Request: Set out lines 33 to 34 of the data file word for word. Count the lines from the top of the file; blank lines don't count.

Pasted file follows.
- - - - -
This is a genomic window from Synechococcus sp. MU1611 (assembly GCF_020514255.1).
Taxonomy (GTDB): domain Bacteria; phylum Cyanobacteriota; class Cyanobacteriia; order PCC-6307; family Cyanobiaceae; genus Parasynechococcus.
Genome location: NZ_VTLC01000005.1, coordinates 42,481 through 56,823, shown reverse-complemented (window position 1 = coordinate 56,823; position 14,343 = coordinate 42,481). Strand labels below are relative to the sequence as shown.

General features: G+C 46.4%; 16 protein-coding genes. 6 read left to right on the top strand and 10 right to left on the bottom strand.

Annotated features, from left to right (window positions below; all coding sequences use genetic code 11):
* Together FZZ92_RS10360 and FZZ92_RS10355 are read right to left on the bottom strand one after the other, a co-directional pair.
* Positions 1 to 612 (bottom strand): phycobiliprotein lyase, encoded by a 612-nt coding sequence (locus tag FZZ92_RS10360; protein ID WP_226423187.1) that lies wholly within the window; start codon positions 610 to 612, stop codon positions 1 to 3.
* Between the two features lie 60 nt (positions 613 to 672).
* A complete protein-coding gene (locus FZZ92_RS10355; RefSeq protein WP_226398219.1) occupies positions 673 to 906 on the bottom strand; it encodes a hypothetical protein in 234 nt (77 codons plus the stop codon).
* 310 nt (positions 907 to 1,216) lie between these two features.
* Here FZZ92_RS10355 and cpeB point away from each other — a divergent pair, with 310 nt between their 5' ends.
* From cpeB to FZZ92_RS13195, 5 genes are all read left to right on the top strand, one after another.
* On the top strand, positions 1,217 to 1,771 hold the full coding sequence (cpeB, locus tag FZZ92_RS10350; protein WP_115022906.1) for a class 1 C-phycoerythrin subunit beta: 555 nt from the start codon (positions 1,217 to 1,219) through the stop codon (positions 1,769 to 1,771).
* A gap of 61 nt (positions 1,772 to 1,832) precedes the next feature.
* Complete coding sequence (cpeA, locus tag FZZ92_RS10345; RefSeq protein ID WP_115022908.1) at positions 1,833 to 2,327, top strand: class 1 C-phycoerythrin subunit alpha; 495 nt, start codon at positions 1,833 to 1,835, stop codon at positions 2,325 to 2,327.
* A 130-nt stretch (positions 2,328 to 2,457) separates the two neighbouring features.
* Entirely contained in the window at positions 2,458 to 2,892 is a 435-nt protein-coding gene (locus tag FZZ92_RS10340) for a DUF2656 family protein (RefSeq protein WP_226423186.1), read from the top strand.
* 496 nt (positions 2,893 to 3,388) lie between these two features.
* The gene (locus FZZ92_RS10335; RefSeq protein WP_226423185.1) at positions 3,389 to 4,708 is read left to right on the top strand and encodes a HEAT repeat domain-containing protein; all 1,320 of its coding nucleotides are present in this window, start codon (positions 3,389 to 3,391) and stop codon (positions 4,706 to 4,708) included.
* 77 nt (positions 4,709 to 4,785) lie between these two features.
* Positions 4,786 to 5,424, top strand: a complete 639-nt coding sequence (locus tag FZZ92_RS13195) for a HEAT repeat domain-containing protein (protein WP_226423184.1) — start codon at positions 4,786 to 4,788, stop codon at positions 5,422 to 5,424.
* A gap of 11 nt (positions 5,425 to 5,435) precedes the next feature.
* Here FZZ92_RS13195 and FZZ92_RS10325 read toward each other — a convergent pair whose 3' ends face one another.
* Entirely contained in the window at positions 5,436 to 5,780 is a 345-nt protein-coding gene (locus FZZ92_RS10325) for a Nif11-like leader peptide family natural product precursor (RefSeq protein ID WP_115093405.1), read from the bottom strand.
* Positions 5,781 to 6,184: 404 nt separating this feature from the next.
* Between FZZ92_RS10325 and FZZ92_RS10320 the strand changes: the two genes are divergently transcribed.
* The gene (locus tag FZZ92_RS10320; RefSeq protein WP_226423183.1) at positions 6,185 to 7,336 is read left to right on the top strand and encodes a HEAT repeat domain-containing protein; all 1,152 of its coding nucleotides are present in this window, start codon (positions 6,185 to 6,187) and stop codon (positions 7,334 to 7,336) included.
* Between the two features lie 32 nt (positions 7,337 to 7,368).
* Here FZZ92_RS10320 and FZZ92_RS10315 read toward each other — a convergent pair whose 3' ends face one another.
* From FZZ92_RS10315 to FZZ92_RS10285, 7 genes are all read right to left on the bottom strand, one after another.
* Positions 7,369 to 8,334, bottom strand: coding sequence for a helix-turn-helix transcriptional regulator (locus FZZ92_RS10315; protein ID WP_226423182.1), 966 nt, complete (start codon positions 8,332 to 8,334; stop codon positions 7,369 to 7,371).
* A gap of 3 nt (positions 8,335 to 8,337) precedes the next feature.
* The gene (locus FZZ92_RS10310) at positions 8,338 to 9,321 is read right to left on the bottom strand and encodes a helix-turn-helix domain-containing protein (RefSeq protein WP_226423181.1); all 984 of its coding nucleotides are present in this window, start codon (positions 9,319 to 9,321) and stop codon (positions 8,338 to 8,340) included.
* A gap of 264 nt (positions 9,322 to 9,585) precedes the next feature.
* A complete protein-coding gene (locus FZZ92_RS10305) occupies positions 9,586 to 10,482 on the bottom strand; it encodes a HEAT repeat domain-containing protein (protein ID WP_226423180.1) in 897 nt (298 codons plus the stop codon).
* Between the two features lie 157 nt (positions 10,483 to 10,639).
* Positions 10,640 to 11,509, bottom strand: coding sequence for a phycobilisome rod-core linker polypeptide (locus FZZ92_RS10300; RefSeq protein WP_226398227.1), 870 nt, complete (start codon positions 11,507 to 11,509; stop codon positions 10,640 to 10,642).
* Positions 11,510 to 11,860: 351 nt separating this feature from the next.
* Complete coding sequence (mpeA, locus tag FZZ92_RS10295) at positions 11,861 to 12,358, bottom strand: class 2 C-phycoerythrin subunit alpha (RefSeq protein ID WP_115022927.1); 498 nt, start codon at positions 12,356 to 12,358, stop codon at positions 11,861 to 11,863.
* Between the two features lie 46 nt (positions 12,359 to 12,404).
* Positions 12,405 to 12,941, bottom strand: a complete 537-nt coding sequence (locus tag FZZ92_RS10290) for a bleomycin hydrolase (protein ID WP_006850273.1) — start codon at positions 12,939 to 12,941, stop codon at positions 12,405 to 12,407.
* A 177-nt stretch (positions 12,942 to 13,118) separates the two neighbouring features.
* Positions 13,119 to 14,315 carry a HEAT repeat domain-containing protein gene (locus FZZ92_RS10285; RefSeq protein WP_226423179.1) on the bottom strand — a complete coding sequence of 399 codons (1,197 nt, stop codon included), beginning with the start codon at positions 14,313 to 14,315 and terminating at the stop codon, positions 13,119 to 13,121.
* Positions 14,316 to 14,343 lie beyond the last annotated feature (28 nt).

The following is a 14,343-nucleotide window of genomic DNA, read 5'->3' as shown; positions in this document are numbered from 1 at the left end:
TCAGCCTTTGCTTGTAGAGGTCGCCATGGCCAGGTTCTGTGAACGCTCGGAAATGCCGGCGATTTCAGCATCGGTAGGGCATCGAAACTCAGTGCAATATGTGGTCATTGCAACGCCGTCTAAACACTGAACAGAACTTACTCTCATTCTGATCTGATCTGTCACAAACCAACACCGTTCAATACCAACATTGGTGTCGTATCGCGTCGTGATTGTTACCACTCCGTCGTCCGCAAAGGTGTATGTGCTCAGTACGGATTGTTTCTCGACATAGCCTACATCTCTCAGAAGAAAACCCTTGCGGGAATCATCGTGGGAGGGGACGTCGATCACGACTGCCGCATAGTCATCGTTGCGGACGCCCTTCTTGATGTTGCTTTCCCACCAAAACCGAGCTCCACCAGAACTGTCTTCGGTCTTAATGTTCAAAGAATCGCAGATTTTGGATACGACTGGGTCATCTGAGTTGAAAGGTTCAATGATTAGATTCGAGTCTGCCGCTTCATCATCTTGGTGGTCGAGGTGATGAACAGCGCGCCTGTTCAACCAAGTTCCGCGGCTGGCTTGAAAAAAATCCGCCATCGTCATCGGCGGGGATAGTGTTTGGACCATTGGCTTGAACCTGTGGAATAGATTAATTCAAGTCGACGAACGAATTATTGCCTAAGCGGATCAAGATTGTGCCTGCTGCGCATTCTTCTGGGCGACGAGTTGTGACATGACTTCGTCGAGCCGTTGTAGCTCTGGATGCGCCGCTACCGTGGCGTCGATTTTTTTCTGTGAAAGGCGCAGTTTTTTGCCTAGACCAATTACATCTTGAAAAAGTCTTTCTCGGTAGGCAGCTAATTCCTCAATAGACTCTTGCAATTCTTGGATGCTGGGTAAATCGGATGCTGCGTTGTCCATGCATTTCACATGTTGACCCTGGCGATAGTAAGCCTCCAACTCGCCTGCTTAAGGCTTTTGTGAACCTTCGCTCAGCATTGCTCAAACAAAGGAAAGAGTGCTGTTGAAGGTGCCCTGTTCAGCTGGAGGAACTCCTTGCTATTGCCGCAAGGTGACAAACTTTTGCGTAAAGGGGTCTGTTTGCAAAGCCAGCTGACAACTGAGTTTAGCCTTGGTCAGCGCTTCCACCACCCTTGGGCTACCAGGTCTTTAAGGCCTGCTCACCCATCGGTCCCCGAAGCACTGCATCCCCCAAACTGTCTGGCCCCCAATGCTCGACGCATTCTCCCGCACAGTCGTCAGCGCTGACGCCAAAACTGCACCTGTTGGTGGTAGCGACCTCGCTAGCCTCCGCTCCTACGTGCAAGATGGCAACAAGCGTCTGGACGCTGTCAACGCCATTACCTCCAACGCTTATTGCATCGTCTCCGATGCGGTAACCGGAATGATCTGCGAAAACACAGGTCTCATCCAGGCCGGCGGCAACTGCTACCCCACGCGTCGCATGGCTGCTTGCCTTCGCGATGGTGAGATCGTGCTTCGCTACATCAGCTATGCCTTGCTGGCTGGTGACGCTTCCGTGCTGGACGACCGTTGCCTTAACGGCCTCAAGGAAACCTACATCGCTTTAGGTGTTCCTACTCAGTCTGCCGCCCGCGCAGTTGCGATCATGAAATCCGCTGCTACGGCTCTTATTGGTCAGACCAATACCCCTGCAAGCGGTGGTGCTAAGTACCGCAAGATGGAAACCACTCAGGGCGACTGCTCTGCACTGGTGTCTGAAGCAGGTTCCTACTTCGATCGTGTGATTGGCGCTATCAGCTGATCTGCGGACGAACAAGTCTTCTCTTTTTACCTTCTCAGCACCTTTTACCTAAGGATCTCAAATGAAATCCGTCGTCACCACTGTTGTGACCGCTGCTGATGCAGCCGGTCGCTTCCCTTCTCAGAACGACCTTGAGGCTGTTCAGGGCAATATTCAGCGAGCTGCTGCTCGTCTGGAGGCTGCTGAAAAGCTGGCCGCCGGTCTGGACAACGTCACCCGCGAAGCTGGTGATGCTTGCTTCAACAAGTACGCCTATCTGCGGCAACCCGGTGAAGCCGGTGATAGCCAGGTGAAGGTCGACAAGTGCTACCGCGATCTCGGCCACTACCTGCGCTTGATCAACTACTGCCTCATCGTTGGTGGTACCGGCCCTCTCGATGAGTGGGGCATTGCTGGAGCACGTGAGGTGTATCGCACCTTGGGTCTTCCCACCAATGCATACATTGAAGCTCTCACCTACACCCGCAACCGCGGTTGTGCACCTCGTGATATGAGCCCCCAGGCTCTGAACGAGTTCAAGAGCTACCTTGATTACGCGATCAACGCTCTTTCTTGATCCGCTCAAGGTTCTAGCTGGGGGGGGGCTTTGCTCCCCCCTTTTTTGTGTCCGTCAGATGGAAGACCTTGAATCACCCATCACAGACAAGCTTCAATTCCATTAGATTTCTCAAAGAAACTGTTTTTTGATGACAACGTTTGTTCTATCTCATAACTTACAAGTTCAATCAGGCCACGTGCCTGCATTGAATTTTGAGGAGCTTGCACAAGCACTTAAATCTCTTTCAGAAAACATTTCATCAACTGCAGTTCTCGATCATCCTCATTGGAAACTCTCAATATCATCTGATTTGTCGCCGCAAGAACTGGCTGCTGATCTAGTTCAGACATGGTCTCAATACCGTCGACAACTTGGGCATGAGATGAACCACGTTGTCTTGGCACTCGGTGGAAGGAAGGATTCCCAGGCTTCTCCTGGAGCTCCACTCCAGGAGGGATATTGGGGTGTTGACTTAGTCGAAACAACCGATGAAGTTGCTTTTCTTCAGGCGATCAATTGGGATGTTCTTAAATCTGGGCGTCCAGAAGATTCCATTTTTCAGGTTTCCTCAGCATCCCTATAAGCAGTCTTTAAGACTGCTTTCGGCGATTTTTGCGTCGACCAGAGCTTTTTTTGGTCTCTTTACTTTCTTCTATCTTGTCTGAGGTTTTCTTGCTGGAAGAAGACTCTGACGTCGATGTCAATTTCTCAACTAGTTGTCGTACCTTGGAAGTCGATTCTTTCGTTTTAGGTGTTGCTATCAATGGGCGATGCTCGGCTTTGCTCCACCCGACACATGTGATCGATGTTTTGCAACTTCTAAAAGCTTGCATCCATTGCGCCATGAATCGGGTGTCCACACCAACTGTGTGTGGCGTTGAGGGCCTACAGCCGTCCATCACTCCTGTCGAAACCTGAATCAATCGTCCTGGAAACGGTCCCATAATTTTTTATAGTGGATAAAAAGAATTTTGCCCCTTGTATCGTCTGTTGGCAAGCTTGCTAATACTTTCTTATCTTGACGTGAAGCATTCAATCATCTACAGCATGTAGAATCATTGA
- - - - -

* The gene (locus FZZ92_RS10310) at positions 8,338 to 9,321 is read right to left on the bottom strand and encodes a helix-turn-helix domain-containing protein (RefSeq protein WP_226423181.1); all 984 of its coding nucleotides are present in this window, start codon (positions 9,319 to 9,321) and stop codon (positions 8,338 to 8,340) included.
* A gap of 264 nt (positions 9,322 to 9,585) precedes the next feature.